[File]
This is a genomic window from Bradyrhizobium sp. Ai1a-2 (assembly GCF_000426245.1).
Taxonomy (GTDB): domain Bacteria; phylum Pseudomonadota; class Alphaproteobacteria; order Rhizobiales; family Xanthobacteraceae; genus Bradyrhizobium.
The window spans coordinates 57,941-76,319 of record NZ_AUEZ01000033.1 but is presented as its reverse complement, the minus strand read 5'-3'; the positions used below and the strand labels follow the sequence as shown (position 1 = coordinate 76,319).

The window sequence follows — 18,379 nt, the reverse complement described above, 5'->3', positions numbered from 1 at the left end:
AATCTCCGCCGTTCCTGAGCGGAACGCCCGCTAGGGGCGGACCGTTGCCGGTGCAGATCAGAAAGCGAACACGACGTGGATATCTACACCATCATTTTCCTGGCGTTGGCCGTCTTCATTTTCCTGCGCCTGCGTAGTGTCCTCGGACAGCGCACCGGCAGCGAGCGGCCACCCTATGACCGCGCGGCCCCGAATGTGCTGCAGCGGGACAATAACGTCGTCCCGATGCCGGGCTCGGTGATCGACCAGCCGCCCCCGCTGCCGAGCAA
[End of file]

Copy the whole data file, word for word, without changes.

This is a genomic window from Bradyrhizobium sp. Ai1a-2 (assembly GCF_000426245.1).
Taxonomy (GTDB): domain Bacteria; phylum Pseudomonadota; class Alphaproteobacteria; order Rhizobiales; family Xanthobacteraceae; genus Bradyrhizobium.
The window spans coordinates 57,941-76,319 of record NZ_AUEZ01000033.1 but is presented as its reverse complement, the minus strand read 5'-3'; the positions used below and the strand labels follow the sequence as shown (position 1 = coordinate 76,319).

The window sequence follows — 18,379 nt, the reverse complement described above, 5'->3', positions numbered from 1 at the left end:
AATCTCCGCCGTTCCTGAGCGGAACGCCCGCTAGGGGCGGACCGTTGCCGGTGCAGATCAGAAAGCGAACACGACGTGGATATCTACACCATCATTTTCCTGGCGTTGGCCGTCTTCATTTTCCTGCGCCTGCGTAGTGTCCTCGGACAGCGCACCGGCAGCGAGCGGCCACCCTATGACCGCGCGGCCCCGAATGTGCTGCAGCGGGACAATAACGTCGTCCCGATGCCGGGCTCGGTGATCGACCAGCCGCCCCCGCTGCCGAGCAA